But there are a number of very important things that these data do show. As mentioned above, we’ll have a more complete dataset in a week or two, but I predict that more detail will indicate that significant numbers of the most prestigious law schools in the country are funding temporary employment for significant portions of their graduating classes. And what that suggests is that the current legal job market is appreciably more depressed than many interested observers had previously estimated. We thought it was bad, but not this bad. After all, if something like one in five of the graduates of the 50 most prestigious law schools in the country can’t find a permanent, full-time law job within a year after graduating, what does that tell us about the prospects for graduates of the additional 150 accredited schools falling below them on anybody’s list? There are a number of schools in the “unranked” section of US News’s listing with nine-month placement rates under 50%. Holy cow.
Another thing these data show beyond serious question is that US News has screwed the pooch again. Since we can all agree that any rational decisionmaker would consider the prospects for a temporary school-subsidized job to be much less valuable than the prospects for a permanent full-time law job, US News’s investiture of 18% of its entire ranking in a statistic that fails to distinguish between the two when the former will sometimes be 20% or more of the latter inevitably results in some pretty serious distortions.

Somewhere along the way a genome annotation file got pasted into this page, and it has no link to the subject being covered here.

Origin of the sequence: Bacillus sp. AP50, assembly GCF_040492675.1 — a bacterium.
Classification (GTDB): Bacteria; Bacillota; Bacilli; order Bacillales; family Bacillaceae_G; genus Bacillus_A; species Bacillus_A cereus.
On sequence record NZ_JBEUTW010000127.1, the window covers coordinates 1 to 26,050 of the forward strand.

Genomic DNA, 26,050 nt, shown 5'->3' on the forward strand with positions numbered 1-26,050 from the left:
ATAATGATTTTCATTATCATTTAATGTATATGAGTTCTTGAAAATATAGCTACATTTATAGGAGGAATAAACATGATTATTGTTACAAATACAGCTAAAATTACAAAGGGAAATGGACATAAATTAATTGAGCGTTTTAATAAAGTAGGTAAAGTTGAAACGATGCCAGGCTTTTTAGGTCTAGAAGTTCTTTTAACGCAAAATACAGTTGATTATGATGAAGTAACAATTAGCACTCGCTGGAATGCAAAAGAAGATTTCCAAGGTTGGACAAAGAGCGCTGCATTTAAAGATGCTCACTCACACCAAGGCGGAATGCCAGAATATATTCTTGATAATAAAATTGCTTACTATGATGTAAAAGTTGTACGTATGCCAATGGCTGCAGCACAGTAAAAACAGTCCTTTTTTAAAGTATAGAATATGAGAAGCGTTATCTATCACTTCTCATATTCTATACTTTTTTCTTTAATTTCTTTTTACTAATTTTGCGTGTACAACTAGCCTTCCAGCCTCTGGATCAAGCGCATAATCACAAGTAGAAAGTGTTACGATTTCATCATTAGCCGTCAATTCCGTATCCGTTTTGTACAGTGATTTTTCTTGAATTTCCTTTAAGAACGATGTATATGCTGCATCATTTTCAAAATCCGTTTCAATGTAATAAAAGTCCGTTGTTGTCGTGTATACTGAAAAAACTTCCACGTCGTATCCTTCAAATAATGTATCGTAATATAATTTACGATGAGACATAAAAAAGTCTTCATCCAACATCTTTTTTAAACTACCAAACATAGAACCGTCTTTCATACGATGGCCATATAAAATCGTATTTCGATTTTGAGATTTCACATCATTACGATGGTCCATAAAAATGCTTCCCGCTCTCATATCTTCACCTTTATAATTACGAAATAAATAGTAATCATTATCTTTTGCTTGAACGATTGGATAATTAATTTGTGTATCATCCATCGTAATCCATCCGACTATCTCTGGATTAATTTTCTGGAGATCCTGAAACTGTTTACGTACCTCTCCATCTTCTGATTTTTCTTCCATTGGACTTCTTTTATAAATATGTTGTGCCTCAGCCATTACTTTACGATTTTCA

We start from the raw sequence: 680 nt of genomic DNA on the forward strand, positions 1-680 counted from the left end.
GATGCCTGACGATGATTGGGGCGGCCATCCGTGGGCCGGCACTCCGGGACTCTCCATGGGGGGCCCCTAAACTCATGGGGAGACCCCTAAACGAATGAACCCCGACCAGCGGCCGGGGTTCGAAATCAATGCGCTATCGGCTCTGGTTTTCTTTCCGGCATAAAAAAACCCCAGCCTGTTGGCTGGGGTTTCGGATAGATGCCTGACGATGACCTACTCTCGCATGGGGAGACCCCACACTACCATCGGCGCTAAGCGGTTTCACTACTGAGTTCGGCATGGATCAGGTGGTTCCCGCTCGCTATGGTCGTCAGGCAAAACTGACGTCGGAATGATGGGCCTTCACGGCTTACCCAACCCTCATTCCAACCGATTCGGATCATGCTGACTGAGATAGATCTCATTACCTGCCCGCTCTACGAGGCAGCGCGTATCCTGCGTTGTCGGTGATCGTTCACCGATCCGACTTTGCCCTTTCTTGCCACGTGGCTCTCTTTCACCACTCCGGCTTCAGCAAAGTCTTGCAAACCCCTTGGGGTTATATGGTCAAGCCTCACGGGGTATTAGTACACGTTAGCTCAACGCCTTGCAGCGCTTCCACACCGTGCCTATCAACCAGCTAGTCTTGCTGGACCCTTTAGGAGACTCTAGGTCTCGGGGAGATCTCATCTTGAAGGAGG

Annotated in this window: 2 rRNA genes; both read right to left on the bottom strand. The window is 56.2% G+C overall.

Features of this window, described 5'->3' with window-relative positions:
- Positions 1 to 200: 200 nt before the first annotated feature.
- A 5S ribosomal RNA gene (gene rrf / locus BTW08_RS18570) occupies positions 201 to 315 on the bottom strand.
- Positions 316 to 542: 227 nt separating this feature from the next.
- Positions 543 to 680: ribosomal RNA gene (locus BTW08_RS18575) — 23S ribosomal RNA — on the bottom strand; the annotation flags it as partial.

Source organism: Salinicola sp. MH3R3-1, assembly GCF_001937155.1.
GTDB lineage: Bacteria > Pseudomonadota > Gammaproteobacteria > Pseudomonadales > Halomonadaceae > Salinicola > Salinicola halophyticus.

I will have more to say about all this (including some suggestions about why we are where we are in the job markets today) in future posts. In the meantime, it’s worth noting that the Pre-Law Committee of the ABA Section on Legal Education and Admissions to the Bar has circulated proposed revisions to Accreditation Standard 509 and its associated forms (which concern the “consumer information” that accredited law schools must disclose to the public) requiring law schools to break out postgraduate employment numbers by (among other things) part-time vs. full-time; long-term vs. short-term; “bar-passage required” vs. “JD preferred” vs. “professional position” vs. “nonprofessional position”; and “Of employed—University/Law School Funded Short Term” (see here and here). Let’s hope the Committee sticks to its guns.
As for US News, it acknowledges the coming changes and says it “plans to incorporate this more granular data into our methodology for future rankings.”